Impermissible Sentencing Factors

A recent case in the Florida 2nd DCA has been decided and discusses some important aspects of Florida sentencing law, namely, what a judge is NOT allowed to consider when imposing sentence.  The case is Smith v. State (2D10-10), and to read the full opinion, go here.

After a jury trial, the Defendant was found guilty of Driving on Suspended License, Habitual Traffic Offender, a third-degree felony.  Before announcing the Defendant’s sentence, the judge stated:

All right. I’ve heard enough. I’m going to speak a little bit out loud. I’ve talked a little bit about this record. You do not have a very good record.

The good thing is I do believe you’re trying to do something but I think you’re kind of on the edge. That means you’re trying to do something but if you can still get away with some little things I think you do.

And I actually believe that you use Ms. Chandler . . . as a person to hide behind or to help with some of the issues that you have.

But what I didn’t hear is pretty much most things, you didn’t do the Burglary. Well, the Grand Theft really wasn’t you. The Driving While License [Revoked] is because of all the cops in Dade County. And I haven’t really heard you accept responsibility for anything.

And I’m not real convinced, as well as you’re [sic] fiancée’s story as to what occurred because I do believe that when you look at what is in the report—and I guess the officer could have lied here about it—but I do look at the fact that if there was something so bad and that you had to drive, you don’t then get back in the car and drive and actually get lost, according to her calling people, how do I get to the police, how do I get there and then drive.

There was no testimony that when she got there and bailed you out that now she either had a remarkable healing on the highway or it still wasn’t a problem until she got here. Then she had a remarkable healing here and then still drove to Miami and wasn’t . . . or to Arcadia and drove to Sebring, not real convinced of that story. It appears that the jury was not as well. I do believe that you use her as a way to hide some of your actions.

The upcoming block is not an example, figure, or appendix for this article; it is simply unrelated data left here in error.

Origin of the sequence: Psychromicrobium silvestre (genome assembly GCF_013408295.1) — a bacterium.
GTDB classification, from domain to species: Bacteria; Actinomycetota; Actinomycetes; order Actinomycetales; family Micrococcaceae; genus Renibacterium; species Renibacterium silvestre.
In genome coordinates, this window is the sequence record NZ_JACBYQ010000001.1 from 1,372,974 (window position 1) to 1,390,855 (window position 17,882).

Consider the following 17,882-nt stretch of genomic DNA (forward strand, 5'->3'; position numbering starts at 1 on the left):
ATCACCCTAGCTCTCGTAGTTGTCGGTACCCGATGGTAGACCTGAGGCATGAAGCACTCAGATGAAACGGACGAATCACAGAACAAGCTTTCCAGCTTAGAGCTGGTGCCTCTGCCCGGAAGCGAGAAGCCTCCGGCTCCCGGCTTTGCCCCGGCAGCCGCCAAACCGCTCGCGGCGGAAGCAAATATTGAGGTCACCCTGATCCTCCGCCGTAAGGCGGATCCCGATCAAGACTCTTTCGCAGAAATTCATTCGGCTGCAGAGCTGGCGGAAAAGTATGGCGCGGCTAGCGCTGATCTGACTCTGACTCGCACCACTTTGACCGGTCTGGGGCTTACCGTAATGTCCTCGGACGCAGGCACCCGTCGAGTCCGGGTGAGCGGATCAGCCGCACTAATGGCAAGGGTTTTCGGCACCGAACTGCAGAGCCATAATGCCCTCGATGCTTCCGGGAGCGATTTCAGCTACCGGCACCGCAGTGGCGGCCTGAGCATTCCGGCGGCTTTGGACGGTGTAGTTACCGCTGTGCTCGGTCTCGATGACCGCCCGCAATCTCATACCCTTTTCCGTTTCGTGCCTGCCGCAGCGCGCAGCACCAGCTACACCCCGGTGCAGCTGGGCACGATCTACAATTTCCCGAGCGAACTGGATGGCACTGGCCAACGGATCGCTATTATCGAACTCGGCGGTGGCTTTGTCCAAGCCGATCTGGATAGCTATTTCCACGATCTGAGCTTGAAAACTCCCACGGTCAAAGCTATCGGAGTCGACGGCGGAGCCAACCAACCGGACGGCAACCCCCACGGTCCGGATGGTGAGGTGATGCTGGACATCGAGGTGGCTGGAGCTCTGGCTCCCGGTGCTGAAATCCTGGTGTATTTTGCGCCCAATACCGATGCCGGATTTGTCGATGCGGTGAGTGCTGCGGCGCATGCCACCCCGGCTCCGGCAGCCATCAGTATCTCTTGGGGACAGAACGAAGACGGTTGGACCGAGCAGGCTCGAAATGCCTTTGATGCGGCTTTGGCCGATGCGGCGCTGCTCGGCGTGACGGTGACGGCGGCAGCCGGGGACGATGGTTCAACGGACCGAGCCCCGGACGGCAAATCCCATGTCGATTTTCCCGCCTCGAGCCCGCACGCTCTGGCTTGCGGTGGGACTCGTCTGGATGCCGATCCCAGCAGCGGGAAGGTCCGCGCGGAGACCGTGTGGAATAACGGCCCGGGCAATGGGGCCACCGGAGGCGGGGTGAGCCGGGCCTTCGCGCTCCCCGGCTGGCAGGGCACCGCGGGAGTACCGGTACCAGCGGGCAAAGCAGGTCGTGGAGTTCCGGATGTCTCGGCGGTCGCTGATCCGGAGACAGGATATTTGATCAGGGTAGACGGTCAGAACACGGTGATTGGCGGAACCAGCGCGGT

Now, I do believe you’ve been trying to [sic]. I do believe some instances you have. But, you know, to be driving again in ’08 and pick up Driving While License Suspended, pick up another one here with all these traffic summons and traffic fines still outstanding.

The Court then sentenced Defendant to 3 years prison.

On appeal, the Court found three factors the judge relied on to be impermissible when imposing sentence:

1.  Court cannot rely on defendant’s assertions of his innocence

2.  Court cannot rely on defendant’s refusal to admit guilt

3.  Court cannot consider the truthfulness of defendant’s testimony

In the end, the 2nd DCA found these considerations were a denial of due process resulting in fundamental error.  The case was reversed and remanded for sentencing before a different judge.

 

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